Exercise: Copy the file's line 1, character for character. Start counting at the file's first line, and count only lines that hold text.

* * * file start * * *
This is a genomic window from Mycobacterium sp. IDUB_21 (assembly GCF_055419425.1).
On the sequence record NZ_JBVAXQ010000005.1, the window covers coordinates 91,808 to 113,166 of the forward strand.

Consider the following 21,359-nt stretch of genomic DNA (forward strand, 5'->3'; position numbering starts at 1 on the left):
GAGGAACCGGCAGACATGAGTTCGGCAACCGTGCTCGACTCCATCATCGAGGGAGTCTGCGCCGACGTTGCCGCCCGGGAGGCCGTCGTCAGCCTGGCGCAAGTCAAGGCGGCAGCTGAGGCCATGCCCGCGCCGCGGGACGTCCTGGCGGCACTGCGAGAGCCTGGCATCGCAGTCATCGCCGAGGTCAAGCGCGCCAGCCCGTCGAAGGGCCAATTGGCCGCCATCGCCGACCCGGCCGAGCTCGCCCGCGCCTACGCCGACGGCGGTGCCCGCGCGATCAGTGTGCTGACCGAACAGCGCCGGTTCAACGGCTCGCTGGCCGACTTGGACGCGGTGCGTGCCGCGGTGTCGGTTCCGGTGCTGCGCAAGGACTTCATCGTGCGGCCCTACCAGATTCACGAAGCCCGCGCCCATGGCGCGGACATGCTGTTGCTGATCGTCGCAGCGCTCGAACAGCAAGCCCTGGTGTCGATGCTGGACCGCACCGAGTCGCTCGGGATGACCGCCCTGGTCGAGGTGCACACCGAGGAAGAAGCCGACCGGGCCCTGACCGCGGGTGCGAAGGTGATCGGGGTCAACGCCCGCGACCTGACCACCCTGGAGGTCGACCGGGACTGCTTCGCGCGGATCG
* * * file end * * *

This is a genomic window from Mycobacterium sp. IDUB_21 (assembly GCF_055419425.1).